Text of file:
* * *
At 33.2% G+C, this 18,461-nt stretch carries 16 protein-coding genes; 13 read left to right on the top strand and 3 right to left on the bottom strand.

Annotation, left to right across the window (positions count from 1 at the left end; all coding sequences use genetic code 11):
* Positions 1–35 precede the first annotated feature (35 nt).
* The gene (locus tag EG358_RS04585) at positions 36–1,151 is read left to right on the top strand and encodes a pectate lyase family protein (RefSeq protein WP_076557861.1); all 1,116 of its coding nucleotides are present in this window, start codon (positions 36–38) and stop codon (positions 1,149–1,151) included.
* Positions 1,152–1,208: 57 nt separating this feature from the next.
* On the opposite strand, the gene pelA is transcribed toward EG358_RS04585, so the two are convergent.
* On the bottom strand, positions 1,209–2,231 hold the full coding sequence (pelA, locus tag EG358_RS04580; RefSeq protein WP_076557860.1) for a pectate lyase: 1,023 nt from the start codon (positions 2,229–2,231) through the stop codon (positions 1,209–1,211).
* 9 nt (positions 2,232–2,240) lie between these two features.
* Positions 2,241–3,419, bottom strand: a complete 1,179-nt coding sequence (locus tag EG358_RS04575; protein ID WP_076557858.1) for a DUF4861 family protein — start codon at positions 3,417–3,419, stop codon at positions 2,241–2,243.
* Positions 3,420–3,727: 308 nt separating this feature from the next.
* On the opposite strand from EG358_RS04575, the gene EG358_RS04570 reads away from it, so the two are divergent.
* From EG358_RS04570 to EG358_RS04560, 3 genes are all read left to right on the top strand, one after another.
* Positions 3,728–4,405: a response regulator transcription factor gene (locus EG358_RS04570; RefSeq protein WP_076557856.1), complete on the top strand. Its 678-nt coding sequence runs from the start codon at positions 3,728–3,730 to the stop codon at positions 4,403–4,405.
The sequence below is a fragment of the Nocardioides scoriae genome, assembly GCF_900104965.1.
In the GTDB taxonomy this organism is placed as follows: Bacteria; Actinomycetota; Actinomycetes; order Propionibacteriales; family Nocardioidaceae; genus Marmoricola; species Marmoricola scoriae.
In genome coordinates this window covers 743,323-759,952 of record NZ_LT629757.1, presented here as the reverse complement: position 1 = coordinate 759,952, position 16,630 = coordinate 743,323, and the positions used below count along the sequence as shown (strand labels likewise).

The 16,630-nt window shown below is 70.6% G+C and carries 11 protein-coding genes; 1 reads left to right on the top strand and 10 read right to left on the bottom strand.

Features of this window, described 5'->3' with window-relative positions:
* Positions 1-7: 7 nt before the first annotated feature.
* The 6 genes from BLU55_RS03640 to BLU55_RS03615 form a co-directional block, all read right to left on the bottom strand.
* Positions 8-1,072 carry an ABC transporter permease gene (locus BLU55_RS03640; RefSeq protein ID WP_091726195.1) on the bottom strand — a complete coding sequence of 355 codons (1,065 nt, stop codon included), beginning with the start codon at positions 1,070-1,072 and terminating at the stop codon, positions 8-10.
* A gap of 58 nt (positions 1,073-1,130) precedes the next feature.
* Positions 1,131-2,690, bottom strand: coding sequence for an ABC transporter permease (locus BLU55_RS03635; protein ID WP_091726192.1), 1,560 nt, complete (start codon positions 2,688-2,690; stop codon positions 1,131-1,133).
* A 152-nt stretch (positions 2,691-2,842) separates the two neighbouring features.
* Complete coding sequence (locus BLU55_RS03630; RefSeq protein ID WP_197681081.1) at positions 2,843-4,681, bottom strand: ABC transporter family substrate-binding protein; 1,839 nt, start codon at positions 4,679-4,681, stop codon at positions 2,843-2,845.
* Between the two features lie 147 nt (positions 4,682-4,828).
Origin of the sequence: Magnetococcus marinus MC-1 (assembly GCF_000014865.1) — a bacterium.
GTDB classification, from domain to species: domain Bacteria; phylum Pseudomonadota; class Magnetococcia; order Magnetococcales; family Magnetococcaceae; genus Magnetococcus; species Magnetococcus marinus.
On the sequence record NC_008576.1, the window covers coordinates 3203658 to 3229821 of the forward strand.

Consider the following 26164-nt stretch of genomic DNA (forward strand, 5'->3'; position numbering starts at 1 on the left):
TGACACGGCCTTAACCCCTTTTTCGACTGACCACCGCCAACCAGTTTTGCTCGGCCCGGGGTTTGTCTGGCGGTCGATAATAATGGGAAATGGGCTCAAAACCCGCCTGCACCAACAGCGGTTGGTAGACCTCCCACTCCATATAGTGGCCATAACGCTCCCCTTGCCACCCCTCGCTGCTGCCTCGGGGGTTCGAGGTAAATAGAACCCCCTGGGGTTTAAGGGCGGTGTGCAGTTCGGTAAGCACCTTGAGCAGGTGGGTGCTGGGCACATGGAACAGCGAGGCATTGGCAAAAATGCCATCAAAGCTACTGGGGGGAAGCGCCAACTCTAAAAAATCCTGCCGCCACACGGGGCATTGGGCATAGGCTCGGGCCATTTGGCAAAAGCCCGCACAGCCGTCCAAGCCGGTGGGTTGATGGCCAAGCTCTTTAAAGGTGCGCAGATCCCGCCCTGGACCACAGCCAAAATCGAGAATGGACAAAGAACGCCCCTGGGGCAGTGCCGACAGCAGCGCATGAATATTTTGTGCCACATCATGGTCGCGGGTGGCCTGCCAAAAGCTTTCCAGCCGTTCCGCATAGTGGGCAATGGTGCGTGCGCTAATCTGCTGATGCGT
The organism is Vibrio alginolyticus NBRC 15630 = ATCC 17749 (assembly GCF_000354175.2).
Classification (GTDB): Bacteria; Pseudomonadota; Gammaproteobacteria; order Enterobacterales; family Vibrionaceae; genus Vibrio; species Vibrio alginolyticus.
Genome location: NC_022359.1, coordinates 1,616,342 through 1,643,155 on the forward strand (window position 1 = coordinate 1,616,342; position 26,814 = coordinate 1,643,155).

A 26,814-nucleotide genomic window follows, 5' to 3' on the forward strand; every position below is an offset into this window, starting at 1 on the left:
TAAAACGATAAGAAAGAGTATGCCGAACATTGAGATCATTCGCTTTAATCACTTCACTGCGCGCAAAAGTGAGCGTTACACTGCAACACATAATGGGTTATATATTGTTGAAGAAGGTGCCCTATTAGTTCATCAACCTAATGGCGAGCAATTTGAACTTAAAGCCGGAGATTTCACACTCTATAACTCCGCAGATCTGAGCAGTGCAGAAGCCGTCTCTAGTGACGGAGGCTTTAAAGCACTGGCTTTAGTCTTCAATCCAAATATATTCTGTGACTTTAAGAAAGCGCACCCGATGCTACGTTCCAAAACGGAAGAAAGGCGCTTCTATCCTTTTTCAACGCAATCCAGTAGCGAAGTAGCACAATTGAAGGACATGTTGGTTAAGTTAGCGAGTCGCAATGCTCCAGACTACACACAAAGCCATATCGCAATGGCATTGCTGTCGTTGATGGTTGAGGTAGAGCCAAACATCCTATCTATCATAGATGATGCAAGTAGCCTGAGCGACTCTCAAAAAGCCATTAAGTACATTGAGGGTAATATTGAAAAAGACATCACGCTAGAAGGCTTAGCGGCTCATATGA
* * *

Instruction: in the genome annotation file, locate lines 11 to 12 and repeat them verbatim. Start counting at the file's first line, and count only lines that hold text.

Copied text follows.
* On the opposite strand from EG358_RS04575, the gene EG358_RS04570 reads away from it, so the two are divergent.
* From EG358_RS04570 to EG358_RS04560, 3 genes are all read left to right on the top strand, one after another.